AI smartphone app shows promise in diagnosing ear infections in children

NewsGuard 100/100 Score

A new cellphone app developed by physician-scientists at UPMC and the University of Pittsburgh, which uses artificial intelligence (AI) to accurately diagnose ear infections, or acute otitis media (AOM), could help decrease unnecessary antibiotic use in young children, according to new research published today in JAMA Pediatrics.

AOM is one of the most common childhood infections for which antibiotics are prescribed but can be difficult to discern from other ear conditions without intensive training. The new AI tool, which makes a diagnosis by assessing a short video of the ear drum captured by an otoscope connected to a cellphone camera, offers a simple and effective solution that could be more accurate than trained clinicians.

Acute otitis media is often incorrectly diagnosed. Underdiagnosis results in inadequate care and overdiagnosis results in unnecessary antibiotic treatment, which can compromise the effectiveness of currently available antibiotics. Our tool helps get the correct diagnosis and guide the right treatment."

Alejandro Hoberman, M.D., senior author, professor of pediatrics and director of the Division of General Academic Pediatrics at Pitt's School of Medicine and president of UPMC Children's Community Pediatrics

According to Hoberman, about 70% of children have an ear infection before their first birthday. Although this condition is common, accurate diagnosis of AOM requires a trained eye to detect subtle visual findings gained from a brief view of the ear drum on a wriggly baby. AOM is often confused with otitis media with effusion, or fluid behind the ear, a condition that generally does not involve bacteria and does not benefit from antimicrobial treatment.

To develop a practical tool to improve accuracy in the diagnosis of AOM, Hoberman and his team started by building and annotating a training library of 1,151 videos of the tympanic membrane from 635 children who visited outpatient UPMC pediatric offices between 2018 and 2023. Two trained experts with extensive experience in AOM research reviewed the videos and made a diagnosis of AOM or not AOM.

"The ear drum, or tympanic membrane, is a thin, flat piece of tissue that stretches across the ear canal," said Hoberman. "In AOM, the ear drum bulges like a bagel, leaving a central area of depression that resembles a bagel hole. In contrast, in children with otitis media with effusion, no bulging of the tympanic membrane is present."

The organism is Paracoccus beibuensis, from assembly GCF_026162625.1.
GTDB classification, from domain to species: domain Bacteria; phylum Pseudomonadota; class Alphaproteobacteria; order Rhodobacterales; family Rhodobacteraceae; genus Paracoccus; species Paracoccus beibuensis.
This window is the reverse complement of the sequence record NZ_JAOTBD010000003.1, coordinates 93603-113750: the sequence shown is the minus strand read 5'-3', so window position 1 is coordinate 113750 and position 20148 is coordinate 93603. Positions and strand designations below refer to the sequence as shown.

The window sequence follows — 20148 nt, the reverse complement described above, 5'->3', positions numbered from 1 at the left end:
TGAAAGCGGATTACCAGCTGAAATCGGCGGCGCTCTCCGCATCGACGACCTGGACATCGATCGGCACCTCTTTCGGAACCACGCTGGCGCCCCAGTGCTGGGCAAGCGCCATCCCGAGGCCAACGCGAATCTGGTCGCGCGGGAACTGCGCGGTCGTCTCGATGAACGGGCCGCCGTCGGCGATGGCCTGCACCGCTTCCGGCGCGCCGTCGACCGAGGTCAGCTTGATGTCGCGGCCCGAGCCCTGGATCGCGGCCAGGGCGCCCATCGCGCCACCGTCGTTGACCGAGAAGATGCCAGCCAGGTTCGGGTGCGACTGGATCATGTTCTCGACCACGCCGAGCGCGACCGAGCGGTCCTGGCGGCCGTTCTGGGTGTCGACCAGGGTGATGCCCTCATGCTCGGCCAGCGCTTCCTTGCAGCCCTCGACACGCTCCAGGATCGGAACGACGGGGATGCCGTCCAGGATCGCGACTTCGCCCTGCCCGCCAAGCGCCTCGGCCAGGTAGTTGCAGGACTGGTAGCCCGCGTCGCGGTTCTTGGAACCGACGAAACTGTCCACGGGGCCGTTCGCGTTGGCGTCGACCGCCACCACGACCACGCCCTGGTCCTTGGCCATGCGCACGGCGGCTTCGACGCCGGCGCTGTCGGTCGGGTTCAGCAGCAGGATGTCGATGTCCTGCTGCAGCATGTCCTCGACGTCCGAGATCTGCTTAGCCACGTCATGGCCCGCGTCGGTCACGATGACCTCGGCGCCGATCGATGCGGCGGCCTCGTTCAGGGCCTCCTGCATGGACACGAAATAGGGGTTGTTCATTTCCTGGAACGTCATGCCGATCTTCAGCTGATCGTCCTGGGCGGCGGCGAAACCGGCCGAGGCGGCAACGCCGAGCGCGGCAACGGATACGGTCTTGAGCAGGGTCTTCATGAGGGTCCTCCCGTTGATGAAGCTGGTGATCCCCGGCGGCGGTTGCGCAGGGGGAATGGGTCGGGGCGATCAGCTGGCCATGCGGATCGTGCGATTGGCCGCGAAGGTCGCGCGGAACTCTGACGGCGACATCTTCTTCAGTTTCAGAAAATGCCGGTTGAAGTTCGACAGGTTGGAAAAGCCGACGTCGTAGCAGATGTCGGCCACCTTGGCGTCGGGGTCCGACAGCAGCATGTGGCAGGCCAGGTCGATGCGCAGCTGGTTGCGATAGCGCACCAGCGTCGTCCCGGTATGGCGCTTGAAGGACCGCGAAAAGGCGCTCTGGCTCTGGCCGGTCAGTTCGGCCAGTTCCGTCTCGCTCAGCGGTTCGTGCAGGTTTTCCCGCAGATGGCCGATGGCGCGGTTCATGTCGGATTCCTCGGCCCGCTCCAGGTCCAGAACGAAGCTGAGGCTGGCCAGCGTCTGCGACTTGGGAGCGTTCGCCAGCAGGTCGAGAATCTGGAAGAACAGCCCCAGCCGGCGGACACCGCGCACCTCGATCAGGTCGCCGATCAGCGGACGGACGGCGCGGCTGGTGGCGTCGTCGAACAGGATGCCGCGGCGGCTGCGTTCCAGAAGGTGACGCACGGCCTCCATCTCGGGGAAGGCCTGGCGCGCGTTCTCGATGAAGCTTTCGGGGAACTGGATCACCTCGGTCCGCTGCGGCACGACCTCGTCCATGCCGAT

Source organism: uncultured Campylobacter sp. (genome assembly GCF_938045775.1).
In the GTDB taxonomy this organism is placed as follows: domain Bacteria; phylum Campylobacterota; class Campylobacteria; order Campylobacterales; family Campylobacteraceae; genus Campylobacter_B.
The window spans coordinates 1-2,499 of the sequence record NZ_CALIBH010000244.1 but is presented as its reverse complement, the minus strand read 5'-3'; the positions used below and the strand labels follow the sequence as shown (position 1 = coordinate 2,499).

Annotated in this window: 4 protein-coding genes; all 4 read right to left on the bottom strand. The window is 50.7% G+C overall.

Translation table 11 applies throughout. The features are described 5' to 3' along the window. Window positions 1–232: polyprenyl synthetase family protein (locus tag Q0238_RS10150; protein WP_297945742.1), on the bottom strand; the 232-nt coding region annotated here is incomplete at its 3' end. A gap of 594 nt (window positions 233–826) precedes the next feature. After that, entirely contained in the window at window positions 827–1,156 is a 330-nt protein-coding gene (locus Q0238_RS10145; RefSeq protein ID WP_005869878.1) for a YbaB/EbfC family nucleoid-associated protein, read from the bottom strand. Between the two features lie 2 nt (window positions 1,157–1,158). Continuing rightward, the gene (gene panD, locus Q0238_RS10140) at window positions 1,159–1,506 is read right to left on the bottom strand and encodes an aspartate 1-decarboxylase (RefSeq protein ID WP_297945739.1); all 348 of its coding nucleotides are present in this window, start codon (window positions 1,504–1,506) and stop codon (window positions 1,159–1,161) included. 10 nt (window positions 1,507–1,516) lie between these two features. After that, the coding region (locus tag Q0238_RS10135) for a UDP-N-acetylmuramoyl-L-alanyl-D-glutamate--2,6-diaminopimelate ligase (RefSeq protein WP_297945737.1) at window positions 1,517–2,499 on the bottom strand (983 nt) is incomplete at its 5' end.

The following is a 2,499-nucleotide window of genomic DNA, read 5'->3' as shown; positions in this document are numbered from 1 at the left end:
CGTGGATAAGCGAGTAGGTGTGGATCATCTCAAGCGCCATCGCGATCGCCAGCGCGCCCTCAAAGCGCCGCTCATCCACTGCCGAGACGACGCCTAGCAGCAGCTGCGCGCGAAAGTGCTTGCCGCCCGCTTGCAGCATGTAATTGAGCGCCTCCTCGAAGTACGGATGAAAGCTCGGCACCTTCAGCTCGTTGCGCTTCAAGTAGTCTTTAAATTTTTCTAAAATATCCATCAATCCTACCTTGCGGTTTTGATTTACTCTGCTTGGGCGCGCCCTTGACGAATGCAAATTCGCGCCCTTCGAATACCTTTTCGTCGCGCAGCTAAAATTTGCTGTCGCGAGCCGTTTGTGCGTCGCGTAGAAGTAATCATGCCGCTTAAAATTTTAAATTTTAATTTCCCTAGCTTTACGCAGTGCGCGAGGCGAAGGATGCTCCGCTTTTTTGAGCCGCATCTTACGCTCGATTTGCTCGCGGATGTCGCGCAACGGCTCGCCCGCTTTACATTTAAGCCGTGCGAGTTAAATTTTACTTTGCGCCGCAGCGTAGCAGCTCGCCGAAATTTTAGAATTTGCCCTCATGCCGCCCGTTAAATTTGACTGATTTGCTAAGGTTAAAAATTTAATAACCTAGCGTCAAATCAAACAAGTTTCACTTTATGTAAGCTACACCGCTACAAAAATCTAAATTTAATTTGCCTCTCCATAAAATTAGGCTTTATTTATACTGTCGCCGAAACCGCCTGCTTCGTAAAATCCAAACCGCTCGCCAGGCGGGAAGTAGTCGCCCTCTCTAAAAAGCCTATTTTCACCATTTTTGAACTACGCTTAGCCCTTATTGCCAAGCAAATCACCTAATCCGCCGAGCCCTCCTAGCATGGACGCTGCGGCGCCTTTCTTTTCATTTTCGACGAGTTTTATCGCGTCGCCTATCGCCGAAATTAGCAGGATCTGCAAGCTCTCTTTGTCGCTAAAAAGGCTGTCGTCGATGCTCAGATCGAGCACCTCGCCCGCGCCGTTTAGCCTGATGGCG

The researchers used 921 videos from the training library to teach two different AI models to detect AOM by looking at features of the tympanic membrane, including shape, position, color and translucency. Then they used the remaining 230 videos to test how the models performed.

Both models were highly accurate, producing sensitivity and specificity values of greater than 93%, meaning that they had low rates of false negatives and false positives. According to Hoberman, previous studies of clinicians have reported diagnostic accuracy of AOM ranging from 30% to 84%, depending on type of health care provider, level of training and age of the children being examined.

"These findings suggest that our tool is more accurate than many clinicians," said Hoberman. "It could be a gamechanger in primary health care settings to support clinicians in stringently diagnosing AOM and guiding treatment decisions."

"Another benefit of our tool is that the videos we capture can be stored in a patient's medical record and shared with other providers," said Hoberman. "We can also show parents and trainees -; medical students and residents -; what we see and explain why we are or are not making a diagnosis of ear infection. It is important as a teaching tool and for reassuring parents that their child is receiving appropriate treatment."

Hoberman hopes that their technology could soon be implemented widely across health care provider offices to enhance accurate diagnosis of AOM and support treatment decisions.

Other authors on the study were Nader Shaikh, M.D., Shannon Conway, Timothy Shope, M.D., Mary Ann Haralam, C.R.N.P., Catherine Campese, C.R.N.P., and Matthew Lee, all of UPMC and the University of Pittsburgh; Jelena Kovačević, Ph.D., of New York University; Filipe Condessa, Ph.D., of Bosch Center for Artificial Intelligence; and Tomas Larsson, M.Sc, and Zafer Cavdar, both of Dcipher Analytics.

This research was supported by the Department of Pediatrics at the University of Pittsburgh School of Medicine.

Source:
Journal reference:

Shaikh, N., et al. (2024). Development and Validation of an Automated Classifier to Diagnose Acute Otitis Media in Children. JAMA Pediatrics. doi.org/10.1001/jamapediatrics.2024.0011.

Comments

The opinions expressed here are the views of the writer and do not necessarily reflect the views and opinions of News Medical.
Post a new comment
Post

While we only use edited and approved content for Azthena answers, it may on occasions provide incorrect responses. Please confirm any data provided with the related suppliers or authors. We do not provide medical advice, if you search for medical information you must always consult a medical professional before acting on any information provided.

Your questions, but not your email details will be shared with OpenAI and retained for 30 days in accordance with their privacy principles.

Please do not ask questions that use sensitive or confidential information.

Read the full Terms & Conditions.

You might also like...
Feeling lonely? It may affect how your brain reacts to food, new research suggests